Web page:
That depends on several factors, including your health, the laws of the state you live in, and how your spouse's group health plan is handled. In most cases, it is cheaper for both partners to be insured under a single group plan than to have premiums for two separate plans, but that is not cut in stone. You should probably compare the options carefully before making the decision, based in part on the information provided here.
If your spouse's group health plan is through her employer, the rates may be lower because the employer pays a portion of the premiums. In this case, compare what your premiums would be through your spouse's plan and then shop for other group coverage plans available to you, such as health insurance available through AAA, Sam's Club, or other commercial or civic organizations you belong to.
Your health could also be a determining factor. If you have preexisting conditions, individual health insurance may be difficult to find. Group health plans are generally required by law to accept all qualified applicants regardless of preexisting conditions, but individual plans are more limiting. The reason is that group plans rely on the power of high memberships to reduce the overall cost of providing health care, while individual plans must charge rates commensurate with the health of each member.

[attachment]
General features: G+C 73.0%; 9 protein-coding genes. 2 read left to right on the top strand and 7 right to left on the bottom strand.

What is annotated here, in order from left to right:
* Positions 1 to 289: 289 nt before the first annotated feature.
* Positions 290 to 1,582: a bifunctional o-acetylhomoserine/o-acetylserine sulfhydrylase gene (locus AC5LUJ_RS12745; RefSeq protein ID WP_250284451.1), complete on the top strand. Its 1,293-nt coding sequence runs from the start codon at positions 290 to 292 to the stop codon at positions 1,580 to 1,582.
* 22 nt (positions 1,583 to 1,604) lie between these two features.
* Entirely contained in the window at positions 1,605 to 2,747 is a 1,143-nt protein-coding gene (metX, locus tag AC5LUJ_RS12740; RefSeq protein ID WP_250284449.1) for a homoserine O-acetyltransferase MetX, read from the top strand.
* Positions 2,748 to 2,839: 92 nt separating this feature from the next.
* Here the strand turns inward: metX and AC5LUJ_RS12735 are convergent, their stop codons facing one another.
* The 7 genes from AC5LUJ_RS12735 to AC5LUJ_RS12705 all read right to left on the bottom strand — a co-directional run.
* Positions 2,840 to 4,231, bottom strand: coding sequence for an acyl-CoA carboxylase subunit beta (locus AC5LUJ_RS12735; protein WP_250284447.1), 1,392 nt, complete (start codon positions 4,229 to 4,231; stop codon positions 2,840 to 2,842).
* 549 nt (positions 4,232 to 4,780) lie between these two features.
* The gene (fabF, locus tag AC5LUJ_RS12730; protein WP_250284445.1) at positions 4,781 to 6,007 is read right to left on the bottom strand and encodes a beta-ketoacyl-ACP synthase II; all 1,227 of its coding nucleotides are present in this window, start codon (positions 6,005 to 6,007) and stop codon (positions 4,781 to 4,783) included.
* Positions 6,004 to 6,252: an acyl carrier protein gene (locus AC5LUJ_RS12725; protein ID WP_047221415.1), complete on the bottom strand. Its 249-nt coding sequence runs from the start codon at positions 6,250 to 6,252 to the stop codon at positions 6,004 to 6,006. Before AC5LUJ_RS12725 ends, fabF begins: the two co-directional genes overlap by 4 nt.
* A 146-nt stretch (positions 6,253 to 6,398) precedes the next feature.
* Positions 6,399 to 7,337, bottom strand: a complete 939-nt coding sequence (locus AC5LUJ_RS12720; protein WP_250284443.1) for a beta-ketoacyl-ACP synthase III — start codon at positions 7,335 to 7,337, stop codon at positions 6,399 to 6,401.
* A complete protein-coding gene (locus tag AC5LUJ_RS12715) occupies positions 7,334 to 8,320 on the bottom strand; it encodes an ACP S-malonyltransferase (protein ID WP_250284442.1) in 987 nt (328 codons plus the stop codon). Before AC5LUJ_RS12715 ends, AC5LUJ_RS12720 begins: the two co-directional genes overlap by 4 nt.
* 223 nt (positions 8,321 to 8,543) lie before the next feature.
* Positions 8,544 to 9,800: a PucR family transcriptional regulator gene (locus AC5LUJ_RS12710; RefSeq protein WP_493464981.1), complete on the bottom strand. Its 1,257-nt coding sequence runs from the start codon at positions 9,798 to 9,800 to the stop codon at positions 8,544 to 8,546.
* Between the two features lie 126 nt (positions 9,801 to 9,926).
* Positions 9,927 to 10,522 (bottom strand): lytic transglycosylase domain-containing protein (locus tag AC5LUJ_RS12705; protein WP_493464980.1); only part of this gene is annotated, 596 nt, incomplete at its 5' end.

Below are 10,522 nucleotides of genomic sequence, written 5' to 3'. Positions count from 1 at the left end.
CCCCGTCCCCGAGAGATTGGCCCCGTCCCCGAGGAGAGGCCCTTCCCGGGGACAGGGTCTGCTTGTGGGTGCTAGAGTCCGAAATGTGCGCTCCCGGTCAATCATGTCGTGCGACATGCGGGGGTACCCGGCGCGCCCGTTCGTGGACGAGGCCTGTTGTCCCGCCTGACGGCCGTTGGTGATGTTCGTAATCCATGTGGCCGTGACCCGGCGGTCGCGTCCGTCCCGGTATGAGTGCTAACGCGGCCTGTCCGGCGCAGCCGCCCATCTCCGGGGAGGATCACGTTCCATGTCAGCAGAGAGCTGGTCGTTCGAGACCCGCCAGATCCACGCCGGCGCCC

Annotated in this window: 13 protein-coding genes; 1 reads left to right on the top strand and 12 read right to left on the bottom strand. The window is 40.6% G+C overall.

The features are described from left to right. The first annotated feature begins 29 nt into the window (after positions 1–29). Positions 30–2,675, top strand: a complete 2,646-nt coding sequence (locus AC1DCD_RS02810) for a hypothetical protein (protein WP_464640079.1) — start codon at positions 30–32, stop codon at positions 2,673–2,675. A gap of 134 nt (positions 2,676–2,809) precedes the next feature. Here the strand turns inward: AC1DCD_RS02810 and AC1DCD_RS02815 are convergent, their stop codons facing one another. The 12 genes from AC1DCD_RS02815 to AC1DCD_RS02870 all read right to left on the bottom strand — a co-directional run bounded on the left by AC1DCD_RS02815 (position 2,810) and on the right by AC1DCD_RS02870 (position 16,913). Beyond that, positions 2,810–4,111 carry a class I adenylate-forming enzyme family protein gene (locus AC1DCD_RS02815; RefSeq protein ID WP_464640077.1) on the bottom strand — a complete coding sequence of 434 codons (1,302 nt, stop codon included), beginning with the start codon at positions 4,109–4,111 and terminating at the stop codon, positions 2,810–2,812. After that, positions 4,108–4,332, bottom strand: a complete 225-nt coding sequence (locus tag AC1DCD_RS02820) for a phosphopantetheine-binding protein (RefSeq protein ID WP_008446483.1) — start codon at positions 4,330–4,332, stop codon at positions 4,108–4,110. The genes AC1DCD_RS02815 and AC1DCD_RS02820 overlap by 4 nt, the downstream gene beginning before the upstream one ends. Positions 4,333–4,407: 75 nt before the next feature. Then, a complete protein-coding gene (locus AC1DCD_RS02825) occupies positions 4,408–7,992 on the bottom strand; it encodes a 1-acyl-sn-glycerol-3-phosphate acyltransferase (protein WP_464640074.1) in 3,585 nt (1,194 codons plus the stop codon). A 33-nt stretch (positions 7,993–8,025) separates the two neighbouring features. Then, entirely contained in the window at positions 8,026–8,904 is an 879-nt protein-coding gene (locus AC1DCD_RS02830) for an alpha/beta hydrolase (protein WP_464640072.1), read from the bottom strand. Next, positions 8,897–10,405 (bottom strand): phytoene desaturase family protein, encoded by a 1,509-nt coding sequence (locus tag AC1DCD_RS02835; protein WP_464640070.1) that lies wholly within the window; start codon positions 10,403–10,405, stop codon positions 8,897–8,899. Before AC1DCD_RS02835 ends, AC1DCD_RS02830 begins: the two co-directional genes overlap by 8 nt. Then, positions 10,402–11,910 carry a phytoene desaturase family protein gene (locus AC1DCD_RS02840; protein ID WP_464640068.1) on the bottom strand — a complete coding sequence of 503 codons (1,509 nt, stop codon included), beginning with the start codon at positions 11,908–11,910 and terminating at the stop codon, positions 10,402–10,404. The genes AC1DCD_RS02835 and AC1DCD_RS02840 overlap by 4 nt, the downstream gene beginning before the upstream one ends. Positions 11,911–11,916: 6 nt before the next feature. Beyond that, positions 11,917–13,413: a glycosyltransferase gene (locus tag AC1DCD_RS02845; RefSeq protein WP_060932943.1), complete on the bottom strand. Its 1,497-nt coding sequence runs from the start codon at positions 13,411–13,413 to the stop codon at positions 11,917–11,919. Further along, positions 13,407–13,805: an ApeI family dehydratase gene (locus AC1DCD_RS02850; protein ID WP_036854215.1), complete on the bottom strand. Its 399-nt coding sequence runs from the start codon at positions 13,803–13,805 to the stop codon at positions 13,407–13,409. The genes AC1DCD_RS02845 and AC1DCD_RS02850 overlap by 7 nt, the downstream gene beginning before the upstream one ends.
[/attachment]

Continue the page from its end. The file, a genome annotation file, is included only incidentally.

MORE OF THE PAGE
In 2014, federal laws will go into effect which require health insurance companies to accept applicants without bias in regards to health conditions. When this happens, it will be more important to shop around for the best rates because most of the current inhibiting factors will no longer exist. Until then, it is typically less expensive for both partners to utilize a single plan, although it is still important to compare costs. After all, if you find a health insurance plan that is less expensive than what your spouse has, you could save even more money by having your spouse switch over to your plan.